It aims to improve the experience of all young people who will be in custody beyond the age of 18 and create a consistent and transparent process that will meet the specific needs required for each individual. The new process will include the views of the child and their family/support person in decisions that are made about their future and increase awareness for staff involved in all stages of transition, of the specific needs of this age group.

The transitions guidance along with the National Probation Service Management of Young Adults Policy Framework will be available from 7th February 2022.

As Head of Volunteer Engagement for Sing Inside, Kate Apley works to build relationships with volunteers in new parts of the country, while ensuring that current volunteers continue to feel included and valued. Alongside Sing Inside, Kate combines training to be a music therapist with work as a music teacher and musical workshop leader. In this article, Kate talks about how they have adapted their approach during the pandemic to keep people singing!

One of our primary aims at Sing Inside is to create meaningful, humanising connection between people. We believe that group singing has a unique power to facilitate this: it can break down social barriers, and encourage creativity, confidence and self-worth. But with the pandemic meaning our last in-person prison visit took place 17 months ago, facilitating humanising musical connection has been much more of a challenge. Sing Inside has therefore been developing sets of remote learning resources for prison communities, trying to find ways to offer musical connection without being able to sing together.

Our packs offer a number of different things. Firstly, musical education: the packs cover learning to sing several songs, some background to those songs, working through physical and vocal warm-ups, and an introduction to reading and writing music. The paper pack has the option of an accompanying CD, making the information sections more accessible and making the musical sections more engaging. In our most recent pack, we added a learning section about classical composers of colour whose work has often not been granted the recognition it deserves.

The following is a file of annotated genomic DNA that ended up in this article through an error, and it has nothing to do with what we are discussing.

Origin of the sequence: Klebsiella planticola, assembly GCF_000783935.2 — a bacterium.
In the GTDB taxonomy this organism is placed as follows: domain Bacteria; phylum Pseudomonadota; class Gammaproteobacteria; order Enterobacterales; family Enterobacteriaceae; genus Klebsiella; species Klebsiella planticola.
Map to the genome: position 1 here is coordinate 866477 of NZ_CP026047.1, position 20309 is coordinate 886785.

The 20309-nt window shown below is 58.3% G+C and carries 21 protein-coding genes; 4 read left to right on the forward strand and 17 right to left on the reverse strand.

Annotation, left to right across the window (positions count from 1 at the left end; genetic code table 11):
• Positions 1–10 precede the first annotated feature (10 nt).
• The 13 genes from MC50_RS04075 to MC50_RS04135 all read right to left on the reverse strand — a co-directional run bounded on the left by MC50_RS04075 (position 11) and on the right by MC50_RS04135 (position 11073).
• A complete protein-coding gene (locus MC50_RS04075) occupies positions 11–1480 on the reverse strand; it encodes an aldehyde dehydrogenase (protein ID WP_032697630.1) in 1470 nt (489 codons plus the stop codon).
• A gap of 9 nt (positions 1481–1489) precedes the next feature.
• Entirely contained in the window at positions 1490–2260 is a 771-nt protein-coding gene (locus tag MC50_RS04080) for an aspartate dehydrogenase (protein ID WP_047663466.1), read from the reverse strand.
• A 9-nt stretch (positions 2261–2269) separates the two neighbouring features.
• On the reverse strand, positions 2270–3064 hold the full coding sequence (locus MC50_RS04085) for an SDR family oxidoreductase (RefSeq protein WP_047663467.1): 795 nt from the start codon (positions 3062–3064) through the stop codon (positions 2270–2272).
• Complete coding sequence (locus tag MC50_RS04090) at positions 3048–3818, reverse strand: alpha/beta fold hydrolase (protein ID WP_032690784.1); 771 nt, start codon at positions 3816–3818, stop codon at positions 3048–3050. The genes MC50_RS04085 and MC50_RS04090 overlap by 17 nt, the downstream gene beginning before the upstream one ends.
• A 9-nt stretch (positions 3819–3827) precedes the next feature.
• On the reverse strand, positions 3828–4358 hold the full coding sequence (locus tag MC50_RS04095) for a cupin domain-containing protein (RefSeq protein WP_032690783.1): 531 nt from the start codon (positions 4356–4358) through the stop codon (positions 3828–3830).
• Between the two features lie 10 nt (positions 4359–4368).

Additionally, we have brought a wellbeing focus to the packs. We know that sitting alone in a cell singing is not for everyone, so our warm-ups have focused on breathing, mindfulness and feeling connected to our bodies and voices. Taking a good breath in and making any kind of sound can be such a powerful release of energy and tension, and we can only imagine how much that is needed in prisons at the moment.

But what about connection? This has been the hardest to cultivate, and we have improved across each of the 5 packs we have sent out, trying to show people in prison that they are still part of the Sing Inside community. In our latest pack, 7 different members of the Sing Inside team recorded parts of the accompanying CD, each adding their own personal touch to their section, giving a sense of the range of people involved with the Sing Inside community.

We have also been producing a virtual volunteer choir for increasing numbers of the songs on the CD: volunteers record themselves singing along to our backing track, and we edit all of the volunteer voices together into one group of singers. The hope is that when people in prison listen to these tracks and sing along, it will create a similar atmosphere to our in-person workshops and our community of singers will remotely connect.

Before our latest set of resources, I ran a virtual Zoom workshop for volunteers where we learnt one of the songs featured in the pack together – Summertime, by George Gershwin – before asking them to record themselves for the virtual volunteer choir. I then recorded myself teaching this song for the accompanying CD in the same way as I taught at the workshop – both strange experiences not being able to hear any feedback, but hoping to give volunteers and people in prison the same experience of a workshop.

Remote learning resources will never create as much connection between people as in-person group singing, but we are doing our best to remind volunteers and people in prison alike that Sing Inside is still here, still cares and will be back as soon as possible for some live singing!

The recording below is from a workshop completed in partnership with staff and people in prison at HMP Stafford, I hope you enjoy it.

'Build me up Buttercup" - Sing Inside workshop with staff and people in prison at HMP Stafford

Please find this link to our website if you would like to learn more about our organisation ( If you would like to engage with us please contact Maisie Hulbert at in the first instance.

Please Note: The National Criminal Justice Arts Alliance have an evidence library with numerous evaluations of arts-based work in criminal justice setting.

Photograph courtesy of MBP Creative Media Solutions.